Monday, May 2, 2016

Exercise Prescription

A detailed exercise program designed specifically for you can improve your fitness quickly while keeping you safe and injury-free.  Exercise prescription commonly refers to the specific plan of fitness-related activities that are designed for a specified purpose, which is often developed by a fitness/rehabilitation specialist for the client or a patient. Due to the specific and unique needs of the individual, the goal of exercise prescription should be successful integration of exercise principles and behavioral techniques that motivates the participant to be compliant, thus achieving their fitness goals.

Components of exercise prescription
An exercise prescription generally includes the following specific recommendations:
  • Type of exercise or activity (e.g., walking, swimming, cycling)
  • Intensity and Specific workloads (e.g., watts, walking speed)
  • Time or duration of the activity or exercise session
  • Frequency
  • Consistency
  • Precautions ( If a client is a special population case)
  • Recommendations
Type or mode of activity refers simply to the type of activity being performed. The most common types of activity can be grouped into cardiovascular endurance, muscular strength and muscular endurance and flexibility. All are important aspects of health and fitness.

Intensity refers to the level of your exercise, or how hard you are working. This will be different for everybody. You should notice that, with consistency of your activity, the intensity will begin to feel less when performing the activity, due to adaptation.

Time or duration refers to how long or how many minutes your exercise session will consist of. Once again, this will be different depending on the individual and the type of activity being performed. With consistency, this aspect can be manipulated to foster adaptation and improvement in your program.

Frequency will describe how often you are performing your chosen exercise. It is always better to begin slowly and progress to more days per week. The type of activity will also dictate how often it is performed and whether it can be performed on consecutive days or if a rest day is needed.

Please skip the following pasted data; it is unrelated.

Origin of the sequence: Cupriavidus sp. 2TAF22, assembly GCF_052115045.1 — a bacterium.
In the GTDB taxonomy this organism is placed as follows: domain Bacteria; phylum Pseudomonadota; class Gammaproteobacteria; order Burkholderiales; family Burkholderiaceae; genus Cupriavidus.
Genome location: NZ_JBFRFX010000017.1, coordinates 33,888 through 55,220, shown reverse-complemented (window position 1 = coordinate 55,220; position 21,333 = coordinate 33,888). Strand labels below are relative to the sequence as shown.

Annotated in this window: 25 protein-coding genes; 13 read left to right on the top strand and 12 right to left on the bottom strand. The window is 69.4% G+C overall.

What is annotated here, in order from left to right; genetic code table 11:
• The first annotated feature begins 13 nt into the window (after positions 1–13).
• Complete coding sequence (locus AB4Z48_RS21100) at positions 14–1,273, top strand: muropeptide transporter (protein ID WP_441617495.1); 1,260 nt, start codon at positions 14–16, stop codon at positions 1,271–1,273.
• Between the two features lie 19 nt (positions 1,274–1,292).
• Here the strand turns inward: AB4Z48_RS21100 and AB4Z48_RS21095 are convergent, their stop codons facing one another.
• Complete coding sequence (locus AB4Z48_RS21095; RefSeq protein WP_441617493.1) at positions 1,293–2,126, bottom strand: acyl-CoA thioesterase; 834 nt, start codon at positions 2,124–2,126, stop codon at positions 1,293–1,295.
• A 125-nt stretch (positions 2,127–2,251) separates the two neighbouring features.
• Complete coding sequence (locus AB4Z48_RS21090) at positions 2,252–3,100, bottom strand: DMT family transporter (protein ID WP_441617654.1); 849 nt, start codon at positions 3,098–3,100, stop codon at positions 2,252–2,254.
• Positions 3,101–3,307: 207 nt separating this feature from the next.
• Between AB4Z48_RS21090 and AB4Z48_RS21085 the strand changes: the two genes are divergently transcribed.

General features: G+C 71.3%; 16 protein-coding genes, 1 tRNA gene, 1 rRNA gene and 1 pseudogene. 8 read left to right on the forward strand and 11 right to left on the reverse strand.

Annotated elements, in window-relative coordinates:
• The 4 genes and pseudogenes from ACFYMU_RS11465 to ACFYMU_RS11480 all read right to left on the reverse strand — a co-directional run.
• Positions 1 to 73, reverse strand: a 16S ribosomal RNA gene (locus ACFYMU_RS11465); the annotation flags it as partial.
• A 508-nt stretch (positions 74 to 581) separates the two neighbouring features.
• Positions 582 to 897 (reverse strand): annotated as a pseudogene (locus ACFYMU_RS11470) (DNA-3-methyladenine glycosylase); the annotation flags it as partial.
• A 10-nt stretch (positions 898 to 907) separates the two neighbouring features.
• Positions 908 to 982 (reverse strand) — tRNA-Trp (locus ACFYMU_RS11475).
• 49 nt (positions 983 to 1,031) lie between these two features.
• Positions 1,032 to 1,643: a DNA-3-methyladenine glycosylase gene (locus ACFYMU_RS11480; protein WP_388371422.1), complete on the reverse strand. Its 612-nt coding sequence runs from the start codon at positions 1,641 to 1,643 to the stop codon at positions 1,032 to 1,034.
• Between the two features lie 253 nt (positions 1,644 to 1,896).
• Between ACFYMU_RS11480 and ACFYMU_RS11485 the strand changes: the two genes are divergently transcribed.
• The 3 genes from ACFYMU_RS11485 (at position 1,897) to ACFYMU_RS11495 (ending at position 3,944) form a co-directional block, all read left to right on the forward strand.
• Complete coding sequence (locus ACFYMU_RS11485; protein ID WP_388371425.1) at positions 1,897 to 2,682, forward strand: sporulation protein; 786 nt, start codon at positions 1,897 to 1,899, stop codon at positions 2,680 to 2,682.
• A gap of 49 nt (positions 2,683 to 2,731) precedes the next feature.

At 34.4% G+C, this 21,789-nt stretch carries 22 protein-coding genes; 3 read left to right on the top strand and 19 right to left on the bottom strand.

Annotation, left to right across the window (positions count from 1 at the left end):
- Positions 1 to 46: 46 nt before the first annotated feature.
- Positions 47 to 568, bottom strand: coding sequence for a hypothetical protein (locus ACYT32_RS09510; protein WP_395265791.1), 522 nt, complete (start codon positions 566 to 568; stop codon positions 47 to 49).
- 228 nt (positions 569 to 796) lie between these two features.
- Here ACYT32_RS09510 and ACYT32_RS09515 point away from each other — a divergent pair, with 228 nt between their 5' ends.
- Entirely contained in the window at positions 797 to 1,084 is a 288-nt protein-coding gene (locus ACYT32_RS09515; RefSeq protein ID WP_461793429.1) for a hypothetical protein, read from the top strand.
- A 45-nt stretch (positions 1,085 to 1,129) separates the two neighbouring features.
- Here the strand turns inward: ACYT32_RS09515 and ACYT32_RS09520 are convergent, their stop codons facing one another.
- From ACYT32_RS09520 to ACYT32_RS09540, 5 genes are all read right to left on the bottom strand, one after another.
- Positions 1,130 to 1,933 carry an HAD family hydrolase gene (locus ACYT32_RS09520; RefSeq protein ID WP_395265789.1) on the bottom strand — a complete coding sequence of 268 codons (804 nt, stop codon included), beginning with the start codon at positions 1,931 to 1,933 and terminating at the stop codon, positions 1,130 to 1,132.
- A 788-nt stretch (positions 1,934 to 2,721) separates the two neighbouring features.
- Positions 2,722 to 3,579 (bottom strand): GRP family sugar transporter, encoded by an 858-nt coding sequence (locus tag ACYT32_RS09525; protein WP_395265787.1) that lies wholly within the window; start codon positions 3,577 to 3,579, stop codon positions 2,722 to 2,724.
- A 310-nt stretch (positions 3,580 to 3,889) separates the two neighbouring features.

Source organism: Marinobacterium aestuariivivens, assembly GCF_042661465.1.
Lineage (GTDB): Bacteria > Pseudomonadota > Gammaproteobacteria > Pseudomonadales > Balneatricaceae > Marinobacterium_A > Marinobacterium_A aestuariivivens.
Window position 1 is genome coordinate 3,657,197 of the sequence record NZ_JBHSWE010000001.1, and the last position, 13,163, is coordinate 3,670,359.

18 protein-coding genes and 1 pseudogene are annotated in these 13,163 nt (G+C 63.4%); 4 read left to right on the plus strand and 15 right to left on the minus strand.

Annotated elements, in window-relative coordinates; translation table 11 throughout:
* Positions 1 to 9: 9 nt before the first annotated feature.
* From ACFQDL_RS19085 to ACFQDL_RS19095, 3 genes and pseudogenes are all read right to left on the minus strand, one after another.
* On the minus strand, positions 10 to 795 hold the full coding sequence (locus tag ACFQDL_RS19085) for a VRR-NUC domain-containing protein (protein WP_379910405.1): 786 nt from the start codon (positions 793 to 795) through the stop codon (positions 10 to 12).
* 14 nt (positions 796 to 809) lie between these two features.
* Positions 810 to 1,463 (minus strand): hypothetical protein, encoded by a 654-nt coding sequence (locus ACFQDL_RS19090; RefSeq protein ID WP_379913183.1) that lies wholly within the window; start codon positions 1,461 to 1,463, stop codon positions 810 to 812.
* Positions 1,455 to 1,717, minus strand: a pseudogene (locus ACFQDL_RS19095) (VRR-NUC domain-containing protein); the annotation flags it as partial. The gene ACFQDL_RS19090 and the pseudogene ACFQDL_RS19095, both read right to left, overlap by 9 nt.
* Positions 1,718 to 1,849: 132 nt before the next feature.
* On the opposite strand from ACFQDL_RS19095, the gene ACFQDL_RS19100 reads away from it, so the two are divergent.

There are many activities that can be performed to improve health, fitness or athletic ability, but none of them will work without consistency. By choosing activities that you enjoy, you are more likely to continue with your designed exercise program.

Precautions for exercise are the modifications in the prescription or the additional concerns that must be addressed for each disease process, co-morbidity, or disability to make exercise safe. For example, individuals with diabetes who exercise will be given several precautions for the timing of meals, insulin injections, and glucose monitoring that will not be given to apparently healthy individuals without diabetes who exercise. Precautions given to individuals with angina will not be the same as those given to individuals with low back pain. Each chronic disease and disability will have a specific set of precautions.

Recommendations are additional life-style changes appropriate to the client or patient. For the most part, these recommendations include
  • Diet
  • Target Weights
  • Smoking Cessation
  • Stress Management
Having a well-planned exercise prescription is important for your fitness success. Without a specific plan, you are less likely to stick to exercise. By designing a program, you will be better prepared and will be able to monitor improvement throughout.
It is very important to get the exercise prescription right: if it is too demanding it will result in overtraining and the risk of overuse injuries; if it is too easy, the exerciser will not acquire the full benefits of training. People often adopt an exercise prescription designed for someone else (usually a famous athlete) this is usually a mistake unless the prescription is modified to fit the abilities and needs of the person adopting it.

Dr.Meenakshi Sharma,
Fitness Manager,
YFC - Fitness team

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